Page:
This entry was posted on March 27, 2020.
Developing a complete model of a representative Roman army on the march is more complicated than might be thought. Delbrück, who wrote over 500 pages on the Roman army, has just a single sentence about the march. He simply says that he does not know enough about how the army moved to speculate. However there are some other sources that do speculate. I have drawn from several books and web sites: Harry Pratt Judson, Caesar's Army; Peter Connolly, Greece and Rome at War; and John Peddie, The Roman War Machine; J. G. Landels, Engineering in the Ancient World and several websites. Information from these sources is summarized in a separate page called Supplemental Information.
Because of the number of illustrations the section on the march has been divided into several pages so that each will load a bit faster. The headings are:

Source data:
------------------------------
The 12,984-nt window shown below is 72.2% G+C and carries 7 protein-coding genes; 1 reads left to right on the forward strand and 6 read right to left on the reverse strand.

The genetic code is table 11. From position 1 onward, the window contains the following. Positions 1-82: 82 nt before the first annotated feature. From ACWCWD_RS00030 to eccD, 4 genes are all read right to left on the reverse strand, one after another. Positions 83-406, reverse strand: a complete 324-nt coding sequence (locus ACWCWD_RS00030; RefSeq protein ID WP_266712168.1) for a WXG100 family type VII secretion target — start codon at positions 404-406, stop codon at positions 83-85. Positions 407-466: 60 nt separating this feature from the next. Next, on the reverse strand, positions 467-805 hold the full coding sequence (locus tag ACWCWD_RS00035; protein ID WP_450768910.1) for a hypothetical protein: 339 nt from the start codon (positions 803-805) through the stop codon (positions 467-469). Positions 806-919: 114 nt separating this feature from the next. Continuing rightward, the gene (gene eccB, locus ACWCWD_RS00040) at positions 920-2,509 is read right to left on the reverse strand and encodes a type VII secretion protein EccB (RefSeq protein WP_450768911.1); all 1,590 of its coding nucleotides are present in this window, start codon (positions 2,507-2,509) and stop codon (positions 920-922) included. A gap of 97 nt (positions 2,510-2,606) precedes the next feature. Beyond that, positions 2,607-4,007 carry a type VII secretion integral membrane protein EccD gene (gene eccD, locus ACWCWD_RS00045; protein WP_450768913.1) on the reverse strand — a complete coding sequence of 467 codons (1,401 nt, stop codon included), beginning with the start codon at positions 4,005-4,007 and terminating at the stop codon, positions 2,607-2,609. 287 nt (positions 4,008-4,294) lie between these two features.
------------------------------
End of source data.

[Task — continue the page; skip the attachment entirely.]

March: Basics An outline of some of the basic factors that influence a depiction of the army marching, including roads, spacing of ranks and files, Roman transport systems and the makeup of the "typical" army.
March: Components Descriptions of the units and soldiers of the legion and auxiliaries attached to the legion.
March: Baggage Details on the baggage train and the noncombatant units attached to the legion: scribes, engineers, artillery, servants, food and supply baggage trains.
March: The Army Additional units associated with the army as a whole: the commanding general, the headquarters staff, the auxiliary cavalry, other special units and the baggage train associated with these units.
March: Order The order of march: the arrangement of units in the column of march.
March: a Day's The movement of the army from one camp to the next shown in 1/2 hour increments.
March: Attack Analysis of the vulnerability of the marching column to surprise attack.
March: Supplemental Citations from references and information about mules as pack animals, horse-drawn carts and ox-drawn wagons.